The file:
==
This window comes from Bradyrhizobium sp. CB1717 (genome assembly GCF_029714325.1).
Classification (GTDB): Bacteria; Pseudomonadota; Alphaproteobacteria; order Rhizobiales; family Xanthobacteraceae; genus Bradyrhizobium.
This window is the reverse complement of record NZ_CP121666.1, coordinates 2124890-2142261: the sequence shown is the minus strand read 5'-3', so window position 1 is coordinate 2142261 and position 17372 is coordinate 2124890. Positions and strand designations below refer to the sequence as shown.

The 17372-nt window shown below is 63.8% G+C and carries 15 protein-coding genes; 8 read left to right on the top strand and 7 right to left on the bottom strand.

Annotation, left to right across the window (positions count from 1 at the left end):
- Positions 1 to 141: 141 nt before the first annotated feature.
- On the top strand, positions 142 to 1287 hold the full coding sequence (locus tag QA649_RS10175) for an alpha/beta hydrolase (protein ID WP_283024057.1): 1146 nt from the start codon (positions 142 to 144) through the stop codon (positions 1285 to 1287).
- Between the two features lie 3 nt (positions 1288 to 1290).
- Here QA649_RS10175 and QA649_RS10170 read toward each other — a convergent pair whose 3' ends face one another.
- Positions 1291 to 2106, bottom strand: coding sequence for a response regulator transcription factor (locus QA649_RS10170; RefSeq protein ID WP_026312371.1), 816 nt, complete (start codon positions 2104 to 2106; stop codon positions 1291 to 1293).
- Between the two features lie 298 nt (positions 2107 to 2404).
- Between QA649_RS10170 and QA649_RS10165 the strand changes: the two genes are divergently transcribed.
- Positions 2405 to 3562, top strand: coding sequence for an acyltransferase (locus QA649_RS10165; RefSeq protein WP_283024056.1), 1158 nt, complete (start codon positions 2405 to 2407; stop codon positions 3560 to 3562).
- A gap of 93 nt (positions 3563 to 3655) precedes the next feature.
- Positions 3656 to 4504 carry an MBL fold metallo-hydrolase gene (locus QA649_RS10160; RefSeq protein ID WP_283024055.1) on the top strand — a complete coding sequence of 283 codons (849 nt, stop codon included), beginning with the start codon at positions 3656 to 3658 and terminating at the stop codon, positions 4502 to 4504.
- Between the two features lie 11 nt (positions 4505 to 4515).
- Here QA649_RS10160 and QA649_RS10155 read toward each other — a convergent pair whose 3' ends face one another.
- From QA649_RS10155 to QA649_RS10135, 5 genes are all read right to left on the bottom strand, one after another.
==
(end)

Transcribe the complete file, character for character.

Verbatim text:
This window comes from Bradyrhizobium sp. CB1717 (genome assembly GCF_029714325.1).
Classification (GTDB): Bacteria; Pseudomonadota; Alphaproteobacteria; order Rhizobiales; family Xanthobacteraceae; genus Bradyrhizobium.
This window is the reverse complement of record NZ_CP121666.1, coordinates 2124890-2142261: the sequence shown is the minus strand read 5'-3', so window position 1 is coordinate 2142261 and position 17372 is coordinate 2124890. Positions and strand designations below refer to the sequence as shown.

The 17372-nt window shown below is 63.8% G+C and carries 15 protein-coding genes; 8 read left to right on the top strand and 7 right to left on the bottom strand.

Annotation, left to right across the window (positions count from 1 at the left end):
- Positions 1 to 141: 141 nt before the first annotated feature.
- On the top strand, positions 142 to 1287 hold the full coding sequence (locus tag QA649_RS10175) for an alpha/beta hydrolase (protein ID WP_283024057.1): 1146 nt from the start codon (positions 142 to 144) through the stop codon (positions 1285 to 1287).
- Between the two features lie 3 nt (positions 1288 to 1290).
- Here QA649_RS10175 and QA649_RS10170 read toward each other — a convergent pair whose 3' ends face one another.
- Positions 1291 to 2106, bottom strand: coding sequence for a response regulator transcription factor (locus QA649_RS10170; RefSeq protein ID WP_026312371.1), 816 nt, complete (start codon positions 2104 to 2106; stop codon positions 1291 to 1293).
- Between the two features lie 298 nt (positions 2107 to 2404).
- Between QA649_RS10170 and QA649_RS10165 the strand changes: the two genes are divergently transcribed.
- Positions 2405 to 3562, top strand: coding sequence for an acyltransferase (locus QA649_RS10165; RefSeq protein WP_283024056.1), 1158 nt, complete (start codon positions 2405 to 2407; stop codon positions 3560 to 3562).
- A gap of 93 nt (positions 3563 to 3655) precedes the next feature.
- Positions 3656 to 4504 carry an MBL fold metallo-hydrolase gene (locus QA649_RS10160; RefSeq protein ID WP_283024055.1) on the top strand — a complete coding sequence of 283 codons (849 nt, stop codon included), beginning with the start codon at positions 3656 to 3658 and terminating at the stop codon, positions 4502 to 4504.
- Between the two features lie 11 nt (positions 4505 to 4515).
- Here QA649_RS10160 and QA649_RS10155 read toward each other — a convergent pair whose 3' ends face one another.
- From QA649_RS10155 to QA649_RS10135, 5 genes are all read right to left on the bottom strand, one after another.